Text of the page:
The Toronto International Film Festival on Friday served up two world premieres based on stranger-than-fiction true stories: "Dumb Money," about the GameStop stock trading mania, and "Woman of the Hour," about a serial killer's chilling appearance on a 1970s game show.
TIFF, the biggest film festival in North America, has opened with a stacked lineup of debuts and marquee screenings against the backdrop of a strike by Hollywood actors and writers over pay, the use of artificial intelligence in art and other issues.
The effects of that strike were felt at both high-profile premieres, with none of the cast members present in a show of solidarity with the Screen Actors Guild (SAG-AFTRA) walkout.
"Dumb Money" director Craig Gillespie turned up with his production team to support the Sony Pictures release about the amateur investors who turned GameStop into a Wall Street phenomenon in 2021.
The film -- which earned enthusiastic cheers from the audience -- follows Keith Gill (Paul Dano), who invested his life savings in GameStop and posted on social media about it under the username Roaring Kitty.
Other small-time investors got in on the tip, and the so-called "meme stock" blew up amid wild trading in January 2021.
The surge was seen as driven at least in part by retail investors communicating on the Reddit platform who banded together to retaliate against short sellers like hedge fund billionaire Gabe Plotkin (Seth Rogen).
In the post-screening question and answer session, Gillespie explained that his son got in on the GameStop madness, and so he had a front row seat to "the outrage and the frustration" of ordinary people in the face of Wall Street power.
"This story gives a voice to the little guy, and takes us on a wild, subversive ride that hopefully, in some small part, shines a light on the disparity of wealth in this country," he said in pre-screening notes offered to the media.
The film opens in theaters in select North American cities on September 15.
- Kendrick makes directorial debut -
Earlier in the day, Oscar-nominated actress Anna Kendrick ("Up in the Air," "Pitch Perfect") made her directorial debut -- and starred -- in "Woman of the Hour," about a murderer who was a contestant on "The Dating Game" in the midst of his 1970s killing spree.
Each episode of the popular US television show featured three bachelors who answered questions from a woman hidden behind a wall, who would choose the winner based on their responses. The couple would go on a trip paid for by the show.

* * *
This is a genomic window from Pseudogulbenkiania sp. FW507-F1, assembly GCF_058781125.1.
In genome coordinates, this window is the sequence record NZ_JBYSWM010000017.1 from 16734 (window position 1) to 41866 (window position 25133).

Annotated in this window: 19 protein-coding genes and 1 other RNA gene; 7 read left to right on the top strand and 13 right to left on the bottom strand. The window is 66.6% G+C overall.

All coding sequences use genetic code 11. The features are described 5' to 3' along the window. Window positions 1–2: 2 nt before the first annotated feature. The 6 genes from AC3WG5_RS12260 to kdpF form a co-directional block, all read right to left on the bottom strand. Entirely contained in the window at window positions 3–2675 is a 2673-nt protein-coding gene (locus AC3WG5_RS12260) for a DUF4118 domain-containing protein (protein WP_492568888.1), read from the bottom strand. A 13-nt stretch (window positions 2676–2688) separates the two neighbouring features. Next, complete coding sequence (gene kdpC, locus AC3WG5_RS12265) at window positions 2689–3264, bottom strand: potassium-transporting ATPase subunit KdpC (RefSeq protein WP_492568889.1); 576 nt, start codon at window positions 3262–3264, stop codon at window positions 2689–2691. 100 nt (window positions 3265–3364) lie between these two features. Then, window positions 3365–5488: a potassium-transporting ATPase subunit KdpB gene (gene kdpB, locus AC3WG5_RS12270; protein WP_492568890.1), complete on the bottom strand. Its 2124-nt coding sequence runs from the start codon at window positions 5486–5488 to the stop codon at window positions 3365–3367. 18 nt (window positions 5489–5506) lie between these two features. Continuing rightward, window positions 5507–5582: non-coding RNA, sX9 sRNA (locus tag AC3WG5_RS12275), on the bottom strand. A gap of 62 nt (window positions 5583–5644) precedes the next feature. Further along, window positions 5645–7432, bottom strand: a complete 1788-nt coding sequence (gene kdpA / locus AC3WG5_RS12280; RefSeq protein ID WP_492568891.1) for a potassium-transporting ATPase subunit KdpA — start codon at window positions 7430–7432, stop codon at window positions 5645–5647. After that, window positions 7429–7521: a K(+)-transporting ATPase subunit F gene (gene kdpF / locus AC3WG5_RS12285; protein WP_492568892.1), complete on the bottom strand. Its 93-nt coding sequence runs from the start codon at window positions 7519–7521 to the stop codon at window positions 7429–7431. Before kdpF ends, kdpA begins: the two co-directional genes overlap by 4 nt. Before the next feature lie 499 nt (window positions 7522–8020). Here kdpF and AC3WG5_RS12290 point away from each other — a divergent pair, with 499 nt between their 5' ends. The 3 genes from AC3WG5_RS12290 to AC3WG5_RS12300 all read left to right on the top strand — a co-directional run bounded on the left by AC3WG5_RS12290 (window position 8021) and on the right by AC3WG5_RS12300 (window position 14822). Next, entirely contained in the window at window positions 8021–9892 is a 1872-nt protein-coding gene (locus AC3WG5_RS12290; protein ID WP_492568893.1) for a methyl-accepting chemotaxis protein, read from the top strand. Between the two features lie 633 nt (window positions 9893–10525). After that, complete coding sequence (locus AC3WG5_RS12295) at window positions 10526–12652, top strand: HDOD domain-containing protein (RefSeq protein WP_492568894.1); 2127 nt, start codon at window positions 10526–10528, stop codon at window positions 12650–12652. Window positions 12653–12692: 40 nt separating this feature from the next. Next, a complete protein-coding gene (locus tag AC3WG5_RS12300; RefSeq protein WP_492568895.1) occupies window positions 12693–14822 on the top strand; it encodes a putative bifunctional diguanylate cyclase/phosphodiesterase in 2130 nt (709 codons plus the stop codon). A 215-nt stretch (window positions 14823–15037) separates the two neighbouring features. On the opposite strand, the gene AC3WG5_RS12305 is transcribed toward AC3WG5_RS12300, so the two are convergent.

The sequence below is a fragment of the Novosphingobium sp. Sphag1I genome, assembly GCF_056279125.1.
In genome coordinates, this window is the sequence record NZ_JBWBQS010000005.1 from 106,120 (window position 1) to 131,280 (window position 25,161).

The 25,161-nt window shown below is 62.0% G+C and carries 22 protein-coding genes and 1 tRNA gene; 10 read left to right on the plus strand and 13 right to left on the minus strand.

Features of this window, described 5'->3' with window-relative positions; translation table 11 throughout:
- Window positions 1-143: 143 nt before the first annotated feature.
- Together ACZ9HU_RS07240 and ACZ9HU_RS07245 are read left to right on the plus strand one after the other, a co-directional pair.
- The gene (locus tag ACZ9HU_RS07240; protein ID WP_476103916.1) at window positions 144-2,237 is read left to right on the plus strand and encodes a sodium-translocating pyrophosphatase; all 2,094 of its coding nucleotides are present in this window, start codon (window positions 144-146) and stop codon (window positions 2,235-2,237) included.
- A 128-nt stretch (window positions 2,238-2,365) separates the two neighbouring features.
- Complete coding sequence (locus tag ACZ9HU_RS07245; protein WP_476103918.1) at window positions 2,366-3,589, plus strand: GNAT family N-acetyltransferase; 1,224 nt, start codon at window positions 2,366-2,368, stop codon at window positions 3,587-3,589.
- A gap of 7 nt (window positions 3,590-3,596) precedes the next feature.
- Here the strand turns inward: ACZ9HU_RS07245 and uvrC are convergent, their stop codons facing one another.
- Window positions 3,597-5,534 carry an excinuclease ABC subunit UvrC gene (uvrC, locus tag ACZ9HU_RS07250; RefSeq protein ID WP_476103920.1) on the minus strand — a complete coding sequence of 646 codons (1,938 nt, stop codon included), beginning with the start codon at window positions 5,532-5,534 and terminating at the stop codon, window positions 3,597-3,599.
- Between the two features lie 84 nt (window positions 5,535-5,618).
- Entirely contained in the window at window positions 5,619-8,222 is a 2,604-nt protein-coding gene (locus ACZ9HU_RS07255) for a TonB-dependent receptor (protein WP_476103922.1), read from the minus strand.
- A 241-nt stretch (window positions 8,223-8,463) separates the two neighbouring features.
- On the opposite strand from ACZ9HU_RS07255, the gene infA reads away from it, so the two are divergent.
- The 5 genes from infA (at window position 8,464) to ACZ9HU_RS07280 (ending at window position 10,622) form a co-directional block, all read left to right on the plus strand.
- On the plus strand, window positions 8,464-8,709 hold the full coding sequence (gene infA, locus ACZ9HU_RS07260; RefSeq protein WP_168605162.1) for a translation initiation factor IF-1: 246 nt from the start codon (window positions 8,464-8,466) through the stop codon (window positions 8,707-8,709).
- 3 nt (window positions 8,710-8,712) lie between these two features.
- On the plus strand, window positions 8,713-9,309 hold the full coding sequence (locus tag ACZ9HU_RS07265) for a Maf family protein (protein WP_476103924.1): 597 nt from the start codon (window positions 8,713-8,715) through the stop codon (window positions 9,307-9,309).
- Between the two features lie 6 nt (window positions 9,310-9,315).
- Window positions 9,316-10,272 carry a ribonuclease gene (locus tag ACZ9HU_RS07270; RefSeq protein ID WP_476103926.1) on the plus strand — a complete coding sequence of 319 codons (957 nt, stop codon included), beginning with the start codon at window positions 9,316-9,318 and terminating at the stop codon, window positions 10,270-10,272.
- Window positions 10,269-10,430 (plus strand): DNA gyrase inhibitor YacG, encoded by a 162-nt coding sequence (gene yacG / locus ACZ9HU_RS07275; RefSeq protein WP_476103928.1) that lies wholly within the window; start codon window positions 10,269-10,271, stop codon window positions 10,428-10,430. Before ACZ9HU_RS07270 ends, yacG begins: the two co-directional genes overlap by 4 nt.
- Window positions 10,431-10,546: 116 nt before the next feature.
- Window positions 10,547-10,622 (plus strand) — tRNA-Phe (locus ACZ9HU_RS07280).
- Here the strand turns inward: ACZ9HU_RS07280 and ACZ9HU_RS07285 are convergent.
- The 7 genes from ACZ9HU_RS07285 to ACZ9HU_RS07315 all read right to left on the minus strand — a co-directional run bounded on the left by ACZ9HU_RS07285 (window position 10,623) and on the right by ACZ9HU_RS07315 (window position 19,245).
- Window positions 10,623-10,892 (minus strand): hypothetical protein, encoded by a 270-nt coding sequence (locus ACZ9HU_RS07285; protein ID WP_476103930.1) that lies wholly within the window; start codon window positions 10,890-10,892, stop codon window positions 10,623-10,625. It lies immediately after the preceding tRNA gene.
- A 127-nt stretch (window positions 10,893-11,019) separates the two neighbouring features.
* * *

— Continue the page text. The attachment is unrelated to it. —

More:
Kendrick plays struggling actress Cheryl Bradshaw, who went on the show to get exposure. The killer, Rodney Alcala, won the date with Bradshaw-- but his worrying behavior gave her pause. Years later, he was arrested.
The film recounts the real-life story of Alcala, but also makes a statement about the everyday predatory behavior of men as experienced by women -- the unwanted advances, uncomfortable comments, and the failure to believe victims.
"I truly cannot express how proud I am to have the world premiere of 'Woman of the Hour' at TIFF. It is more than a dream come true. I am heartbroken to not be with you all," Kendrick said in a statement read out by producer Miri Yoon.
"As proud as we are of this film, we are equally proud to stand with our union in demanding fair wages."
Alcala was eventually sentenced to death in California and died in prison.
- Nickelback in concert -
The Toronto film fest has been a launchpad for numerous Oscar-winning films in years past, and the filmmakers behind the 2023 crop of starry projects are hoping some of that awards pixie dust will be sprinkled on them.
Also on Friday, French filmmaker Ladj Ly unveiled "Les Indesirables," a follow-up look at marginalized communities in the suburbs of Paris four years after his Oscar-nominated debut feature "Les Miserables."
TIFF returned to full strength in 2022, after two years of online or hybrid events staged amid the coronavirus pandemic. This year, the TIFF street festival was revived, with Canadian rock group Nickelback performing Friday to promote their new documentary.
The festival in Canada's largest city runs until September 17.